Shaders of Schrödinger

Simulating quantum mechanics in a fragment shader

David A Roberts

This is a quick tutorial on implementing a simple quantum mechanics simulator in a GLSL fragment shader. Prior knowledge of physics or GLSL is not required, but some familiarity with differential equations and C/C++ will be helpful. The goal is not to explain any of the physics involved, merely to demystify it by demonstrating how it can be simulated in less than 50 LOC.

Read Wikipedia

The most famous example is the nonrelativistic Schrödinger equation for a single particle moving in an electric field: \[ i\hbar\frac{\partial}{\partial t}\Psi(\mathbf{r},t)=\left[\frac{-\hbar^2}{2\mu}\nabla ^2+V(\mathbf{r},t)\right]\Psi(\mathbf{r},t) \]

where \(\mu\) is the particle's "reduced mass", \(V\) is its potential energy, \(\nabla^2\) is the Laplacian (a differential operator), and \(\Psi\) is the wave function. Time-dependent Schrödinger equation

The most widely known member of the Runge–Kutta family is generally referred to as "RK4", "classical Runge–Kutta method" or simply as "the Runge–Kutta method".

Let an initial value problem be specified as follows: \[ \dot y=f(t,y),\quad y(t_{0})=y_{0}. \]

Now pick a step-size \(h > 0\) and define \[\begin{aligned} y_{n+1} &= y_n+\tfrac{h}{6}\left(k_1+2k_2+2k_3+k_4\right), \\ t_{n+1} &= t_n+h \end{aligned}\]

for \(n = 0, 1, 2, 3, \ldots\), using \[\begin{aligned} k_1 &= f(t_n,y_n), \\ k_2 &= f\left(t_n+\frac{h}{2},y_n+h\frac{k_1}{2}\right), \\ k_3 &= f\left(t_n+\frac{h}{2},y_n+h\frac{k_2}{2}\right), \\ k_4 &= f\left(t_n+h,y_n+hk_3\right). \end{aligned}\]

The Runge–Kutta method

Approximations of the Laplacian, obtained by the finite-difference method or by the finite-element method, can also be called discrete Laplacians. For example, the Laplacian in two dimensions can be approximated using the five-point stencil finite-difference method, resulting in \[ \nabla^2 f(x,y)\approx {\frac {f(x-h,y)+f(x+h,y)+f(x,y-h)+f(x,y+h)-4f(x,y)}{h^{2}}} \]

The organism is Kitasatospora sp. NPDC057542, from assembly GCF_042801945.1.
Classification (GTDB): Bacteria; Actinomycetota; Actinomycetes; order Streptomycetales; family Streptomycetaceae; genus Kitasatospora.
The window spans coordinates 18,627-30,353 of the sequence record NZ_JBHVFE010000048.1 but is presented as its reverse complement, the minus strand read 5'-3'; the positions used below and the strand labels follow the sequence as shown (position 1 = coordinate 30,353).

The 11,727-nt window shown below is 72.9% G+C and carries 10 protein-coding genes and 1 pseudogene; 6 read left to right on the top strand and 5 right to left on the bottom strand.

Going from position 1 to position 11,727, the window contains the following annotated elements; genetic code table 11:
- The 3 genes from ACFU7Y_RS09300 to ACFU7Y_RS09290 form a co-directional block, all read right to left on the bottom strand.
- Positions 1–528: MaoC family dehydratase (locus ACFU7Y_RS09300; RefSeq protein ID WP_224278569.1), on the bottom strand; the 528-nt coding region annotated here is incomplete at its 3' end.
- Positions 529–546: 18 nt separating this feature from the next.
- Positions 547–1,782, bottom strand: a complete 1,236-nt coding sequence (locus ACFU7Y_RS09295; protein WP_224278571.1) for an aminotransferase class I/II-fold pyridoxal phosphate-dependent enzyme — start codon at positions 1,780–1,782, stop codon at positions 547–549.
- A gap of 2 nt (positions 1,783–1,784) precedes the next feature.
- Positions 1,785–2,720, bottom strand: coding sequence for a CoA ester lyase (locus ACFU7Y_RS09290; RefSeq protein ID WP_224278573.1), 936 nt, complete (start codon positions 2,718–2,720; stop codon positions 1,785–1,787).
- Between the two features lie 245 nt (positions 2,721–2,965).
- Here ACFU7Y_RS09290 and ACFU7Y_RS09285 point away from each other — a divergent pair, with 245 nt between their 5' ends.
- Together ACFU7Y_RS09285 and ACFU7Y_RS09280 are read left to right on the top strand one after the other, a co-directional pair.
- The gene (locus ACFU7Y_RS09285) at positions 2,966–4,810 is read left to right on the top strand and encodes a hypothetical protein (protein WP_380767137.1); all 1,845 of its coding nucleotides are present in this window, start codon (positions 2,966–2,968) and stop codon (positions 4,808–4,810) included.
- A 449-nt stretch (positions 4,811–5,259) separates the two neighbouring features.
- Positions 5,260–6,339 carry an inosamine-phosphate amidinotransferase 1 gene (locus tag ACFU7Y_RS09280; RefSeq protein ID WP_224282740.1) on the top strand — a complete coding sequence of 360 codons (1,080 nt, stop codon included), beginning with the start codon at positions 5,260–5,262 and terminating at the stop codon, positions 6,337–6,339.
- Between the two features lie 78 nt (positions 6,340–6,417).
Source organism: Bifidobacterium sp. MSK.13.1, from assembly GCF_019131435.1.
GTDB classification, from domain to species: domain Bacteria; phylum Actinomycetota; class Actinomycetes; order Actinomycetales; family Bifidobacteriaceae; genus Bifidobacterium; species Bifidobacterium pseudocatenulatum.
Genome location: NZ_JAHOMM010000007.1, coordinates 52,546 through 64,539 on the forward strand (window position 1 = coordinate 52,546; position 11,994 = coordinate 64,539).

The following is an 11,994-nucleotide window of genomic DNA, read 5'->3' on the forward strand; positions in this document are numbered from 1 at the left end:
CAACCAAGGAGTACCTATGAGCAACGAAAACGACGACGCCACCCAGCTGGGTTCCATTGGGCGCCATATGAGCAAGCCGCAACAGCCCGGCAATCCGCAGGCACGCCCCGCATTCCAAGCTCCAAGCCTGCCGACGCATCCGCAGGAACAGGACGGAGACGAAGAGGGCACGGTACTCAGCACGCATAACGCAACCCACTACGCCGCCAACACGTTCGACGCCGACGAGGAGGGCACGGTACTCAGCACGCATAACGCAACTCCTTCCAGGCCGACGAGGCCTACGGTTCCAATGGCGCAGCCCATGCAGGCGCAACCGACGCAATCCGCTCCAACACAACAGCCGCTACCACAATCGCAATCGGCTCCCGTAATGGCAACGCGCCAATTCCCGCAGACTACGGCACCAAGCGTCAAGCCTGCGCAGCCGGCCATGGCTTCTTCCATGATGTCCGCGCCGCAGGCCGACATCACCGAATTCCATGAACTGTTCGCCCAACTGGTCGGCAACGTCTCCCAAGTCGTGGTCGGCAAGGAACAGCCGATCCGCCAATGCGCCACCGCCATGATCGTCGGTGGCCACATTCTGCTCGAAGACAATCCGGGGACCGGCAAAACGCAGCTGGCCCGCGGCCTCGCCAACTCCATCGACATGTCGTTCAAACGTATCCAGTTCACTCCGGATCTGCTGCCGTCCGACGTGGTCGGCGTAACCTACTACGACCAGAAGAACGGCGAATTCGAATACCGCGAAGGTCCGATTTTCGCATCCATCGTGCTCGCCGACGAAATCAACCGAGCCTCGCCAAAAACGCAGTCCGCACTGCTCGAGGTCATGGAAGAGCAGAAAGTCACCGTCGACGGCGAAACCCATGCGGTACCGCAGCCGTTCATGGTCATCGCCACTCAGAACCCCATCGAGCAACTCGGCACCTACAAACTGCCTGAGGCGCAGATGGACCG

where the grid size is \(h\) in both dimensions. Discrete Laplace operator

Shut up and calculate

With a slight rearrangement, some more convenient notation, and selecting units and parameters so as to eliminate the constants, we arrive at a simplified form of the Schrödinger equation: \[ \dot\Psi_t(\mathbf{r}) = \tfrac{1}{i} \left(-\nabla^2 \Psi_t(\mathbf{r}) + V_t(\mathbf{r}) \Psi_t(\mathbf{r}) \right) \]

We will assume that the simulation starts with a single particle having some (uncertain) position and momentum, travelling in a north-east direction. This can be described as a wave packet of the form \[ \Psi_0(\mathbf{r}) = \exp\left(-\alpha\|\mathbf{r}\|^2 + i\beta\mathbf{r}\cdot\mathbf{1}\right) \]

The potential \(V(\mathbf{r})\) is defined to be \(1\) wherever there is a boundary and \(0\) elsewhere, independent of the time \(t\).

Now we solve the initial value problem \[ \dot\Psi_t(\mathbf{r}) = f(t,\Psi_t) \]

with initial condition \(\Psi_0\), where \[ f(t,y) = \tfrac{1}{i} \left(-\nabla^2 y(\mathbf{r}) + V(\mathbf{r}) y(\mathbf{r}) \right) \]

Using RK4, we can calculate the increments as follows: \[\begin{aligned} k_1(\mathbf{r}) &= \tfrac{1}{i} \left(-\nabla^2 y(\mathbf{r}) + V(\mathbf{r}) y(\mathbf{r}) \right) \quad\text{where } y(\mathbf{r}) = \Psi_t(\mathbf{r}) \\ k_2(\mathbf{r}) &= \tfrac{1}{i} \left(-\nabla^2 y(\mathbf{r}) + V(\mathbf{r}) y(\mathbf{r}) \right) \quad\text{where } y(\mathbf{r}) = \Psi_t(\mathbf{r}) + \tfrac{h}{2} k_1(\mathbf{r}) \\ k_3(\mathbf{r}) &= \tfrac{1}{i} \left(-\nabla^2 y(\mathbf{r}) + V(\mathbf{r}) y(\mathbf{r}) \right) \quad\text{where } y(\mathbf{r}) = \Psi_t(\mathbf{r}) + \tfrac{h}{2} k_2(\mathbf{r}) \\ k_4(\mathbf{r}) &= \tfrac{1}{i} \left(-\nabla^2 y(\mathbf{r}) + V(\mathbf{r}) y(\mathbf{r}) \right) \quad\text{where } y(\mathbf{r}) = \Psi_t(\mathbf{r}) + h k_3(\mathbf{r}) \end{aligned}\]